Are there cases of Chinese whispers in language?
Oral ‘mis-transmission’—whereby words change as they are passed on verbally and their new form moves towards becoming the norm—can be a subtle and slow process and the results are sometimes hard to detect. Indeed, some of our most common idioms and grammatical constructions are the result of linguistic Chinese whispers.
to have another thing coming: the idiom was originally to have another think coming, which dates from 1937. The use of thing is now however extremely well established, as in this line from the popular sitcom Only Fools & Horses in 1999: ‘If you think I’m staying in a lead-lined Nissan hut with you and Grandad and a chemical bloody khazi you’ve got another thing coming.’
bog standard: instead of box standard. The term means basic, unmodified, or unexceptional; the original box standard is said to have applied to motorcycles that were brand new and unmodified, ‘straight out of the box’.
should of: instead of should have. Similarly could of, would of, etc. The use of of simply represents the unstressed pronunciation of have, and is often used humorously. However, it is also becoming increasingly common in some regional dialects and in speech:
‘A Metropolitan Police spokesman said that he suspected Miss Nightingale, 70, may of ate a bun and that there might of been all jam on her mouth when the wasp struck.’ (Viz comic, 1999)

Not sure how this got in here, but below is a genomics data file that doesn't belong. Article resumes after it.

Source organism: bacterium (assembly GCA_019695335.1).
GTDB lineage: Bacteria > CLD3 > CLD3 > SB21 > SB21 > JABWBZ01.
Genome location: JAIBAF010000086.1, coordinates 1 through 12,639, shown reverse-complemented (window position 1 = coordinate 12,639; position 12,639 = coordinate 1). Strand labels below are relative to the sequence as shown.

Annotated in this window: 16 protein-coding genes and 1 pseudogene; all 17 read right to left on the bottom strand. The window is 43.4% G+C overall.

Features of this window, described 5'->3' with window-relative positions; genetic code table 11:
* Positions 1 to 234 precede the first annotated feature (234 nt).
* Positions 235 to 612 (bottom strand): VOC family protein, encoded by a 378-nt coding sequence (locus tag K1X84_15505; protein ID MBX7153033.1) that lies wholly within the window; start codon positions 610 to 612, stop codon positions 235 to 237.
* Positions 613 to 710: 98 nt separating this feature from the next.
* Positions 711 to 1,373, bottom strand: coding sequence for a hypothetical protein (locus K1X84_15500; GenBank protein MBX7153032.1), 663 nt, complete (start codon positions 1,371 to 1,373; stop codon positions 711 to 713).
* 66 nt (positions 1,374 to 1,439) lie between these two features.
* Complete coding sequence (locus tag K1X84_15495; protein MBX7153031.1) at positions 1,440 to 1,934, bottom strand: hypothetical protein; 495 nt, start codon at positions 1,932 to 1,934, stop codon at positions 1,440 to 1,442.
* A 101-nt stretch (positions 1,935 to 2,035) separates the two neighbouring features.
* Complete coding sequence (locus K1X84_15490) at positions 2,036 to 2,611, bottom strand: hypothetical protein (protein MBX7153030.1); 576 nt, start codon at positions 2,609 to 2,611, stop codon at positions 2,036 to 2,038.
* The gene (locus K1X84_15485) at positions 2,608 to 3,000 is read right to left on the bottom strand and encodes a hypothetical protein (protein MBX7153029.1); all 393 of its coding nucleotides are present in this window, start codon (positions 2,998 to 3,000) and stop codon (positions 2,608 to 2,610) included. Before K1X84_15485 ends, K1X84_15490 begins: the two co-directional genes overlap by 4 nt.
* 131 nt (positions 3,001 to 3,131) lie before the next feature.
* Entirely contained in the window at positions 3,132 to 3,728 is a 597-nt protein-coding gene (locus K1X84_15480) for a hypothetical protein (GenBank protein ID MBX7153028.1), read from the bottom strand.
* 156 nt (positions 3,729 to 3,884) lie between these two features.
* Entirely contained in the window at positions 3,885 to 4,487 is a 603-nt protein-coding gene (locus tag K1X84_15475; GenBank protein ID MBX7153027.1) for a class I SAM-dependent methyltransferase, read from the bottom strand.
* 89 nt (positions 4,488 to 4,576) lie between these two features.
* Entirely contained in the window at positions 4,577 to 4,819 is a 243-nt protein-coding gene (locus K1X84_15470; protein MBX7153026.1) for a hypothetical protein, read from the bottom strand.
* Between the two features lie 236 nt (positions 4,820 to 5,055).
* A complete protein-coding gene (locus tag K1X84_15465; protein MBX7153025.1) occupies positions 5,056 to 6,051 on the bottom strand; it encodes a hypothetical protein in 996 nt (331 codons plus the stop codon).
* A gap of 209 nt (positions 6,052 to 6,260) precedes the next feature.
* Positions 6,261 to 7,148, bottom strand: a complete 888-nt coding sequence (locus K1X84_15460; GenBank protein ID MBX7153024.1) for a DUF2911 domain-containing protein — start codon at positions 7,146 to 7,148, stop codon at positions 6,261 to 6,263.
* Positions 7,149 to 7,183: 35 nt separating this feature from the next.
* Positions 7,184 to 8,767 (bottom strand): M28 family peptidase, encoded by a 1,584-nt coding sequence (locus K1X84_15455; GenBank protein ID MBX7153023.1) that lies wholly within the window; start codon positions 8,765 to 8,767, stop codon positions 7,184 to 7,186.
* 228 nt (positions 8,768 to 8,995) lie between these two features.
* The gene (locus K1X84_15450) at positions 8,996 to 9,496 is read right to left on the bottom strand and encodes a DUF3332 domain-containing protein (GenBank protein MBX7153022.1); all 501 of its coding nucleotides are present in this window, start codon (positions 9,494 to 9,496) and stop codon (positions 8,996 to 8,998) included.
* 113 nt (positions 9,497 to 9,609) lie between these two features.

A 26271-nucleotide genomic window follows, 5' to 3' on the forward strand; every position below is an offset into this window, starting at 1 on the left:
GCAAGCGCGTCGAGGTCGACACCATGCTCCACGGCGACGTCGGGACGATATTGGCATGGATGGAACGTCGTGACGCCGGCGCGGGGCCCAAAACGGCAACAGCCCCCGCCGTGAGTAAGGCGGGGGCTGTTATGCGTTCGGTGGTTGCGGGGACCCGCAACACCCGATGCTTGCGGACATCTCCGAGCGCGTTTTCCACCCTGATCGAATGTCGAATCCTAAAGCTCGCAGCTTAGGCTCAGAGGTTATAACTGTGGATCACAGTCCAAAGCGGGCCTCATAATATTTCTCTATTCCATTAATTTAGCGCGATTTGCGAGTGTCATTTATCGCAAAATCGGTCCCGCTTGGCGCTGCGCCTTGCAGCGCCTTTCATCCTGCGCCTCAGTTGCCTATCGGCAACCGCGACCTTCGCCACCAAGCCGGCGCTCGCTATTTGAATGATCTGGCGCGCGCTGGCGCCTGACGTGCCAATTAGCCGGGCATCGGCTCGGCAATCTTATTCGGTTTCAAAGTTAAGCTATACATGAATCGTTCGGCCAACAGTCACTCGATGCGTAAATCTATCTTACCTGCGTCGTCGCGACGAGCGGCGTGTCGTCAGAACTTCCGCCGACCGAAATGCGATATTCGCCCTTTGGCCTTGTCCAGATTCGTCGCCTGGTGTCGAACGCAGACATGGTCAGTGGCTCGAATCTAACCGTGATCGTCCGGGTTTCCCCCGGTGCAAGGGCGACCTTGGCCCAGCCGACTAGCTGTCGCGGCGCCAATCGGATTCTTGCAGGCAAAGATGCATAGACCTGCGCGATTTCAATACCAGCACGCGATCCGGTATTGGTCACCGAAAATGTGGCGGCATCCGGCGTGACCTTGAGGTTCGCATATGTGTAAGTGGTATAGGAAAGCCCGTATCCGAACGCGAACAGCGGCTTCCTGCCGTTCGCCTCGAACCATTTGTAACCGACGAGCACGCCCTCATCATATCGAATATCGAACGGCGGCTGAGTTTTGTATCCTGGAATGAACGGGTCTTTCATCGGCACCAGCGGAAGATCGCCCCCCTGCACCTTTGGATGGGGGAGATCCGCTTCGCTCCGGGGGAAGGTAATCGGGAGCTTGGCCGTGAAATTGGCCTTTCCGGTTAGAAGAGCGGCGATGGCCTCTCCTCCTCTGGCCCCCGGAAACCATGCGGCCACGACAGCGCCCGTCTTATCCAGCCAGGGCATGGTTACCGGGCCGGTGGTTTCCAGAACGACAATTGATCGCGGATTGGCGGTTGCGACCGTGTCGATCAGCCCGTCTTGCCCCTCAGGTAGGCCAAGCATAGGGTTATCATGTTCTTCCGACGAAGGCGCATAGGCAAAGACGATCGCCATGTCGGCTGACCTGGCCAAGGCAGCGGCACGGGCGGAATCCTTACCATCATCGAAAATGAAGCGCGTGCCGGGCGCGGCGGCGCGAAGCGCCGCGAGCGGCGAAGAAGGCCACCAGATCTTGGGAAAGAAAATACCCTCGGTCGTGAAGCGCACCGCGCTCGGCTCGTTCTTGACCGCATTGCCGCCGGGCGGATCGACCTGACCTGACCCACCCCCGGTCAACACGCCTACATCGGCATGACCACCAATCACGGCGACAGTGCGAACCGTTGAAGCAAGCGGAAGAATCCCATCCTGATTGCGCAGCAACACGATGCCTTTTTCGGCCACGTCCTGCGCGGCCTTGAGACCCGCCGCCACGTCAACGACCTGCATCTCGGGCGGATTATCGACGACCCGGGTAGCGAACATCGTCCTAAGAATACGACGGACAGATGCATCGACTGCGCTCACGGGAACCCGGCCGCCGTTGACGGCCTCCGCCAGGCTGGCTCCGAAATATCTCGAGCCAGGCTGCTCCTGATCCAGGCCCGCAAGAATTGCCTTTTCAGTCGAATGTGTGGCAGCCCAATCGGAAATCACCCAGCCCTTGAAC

arse over tit: instead of arse over tip. This phrase has the equivalent meaning of head over heels. The mutation of tip, used in the sense of the utmost part of the body, into tit seems to have taken place around the late 1960s, and probably resulted simply from the logical equation of two slang terms for parts of the body.
off one’s own back: instead of off one’s own bat (meaning doing something on one’s own initiative).
to hone in on something: instead of to home in on something. The use of hone is frequently considered a typographic error, misunderstanding, or phonetic alteration of home. However, it has become sufficiently widespread, especially in US English, to be considered a sense in its own right.
to tie you over: instead of to tide you over. The idea behind the original phrase, which is first recorded in around 1860, is of a swelling tide that will carry you over an obstacle in your path. It is used particularly in relation to money.
to curry favour: instead of to curry favel. Favel was the name of a horse in a medieval French romance, which became a symbol of cunning and duplicity. To ‘curry’ or ‘rub down’ Favel was to use cunning. Over time, the allusion was lost and ‘favour’ made better sense.
An extract from What Made the Crocodile Cry? by Susie Dent
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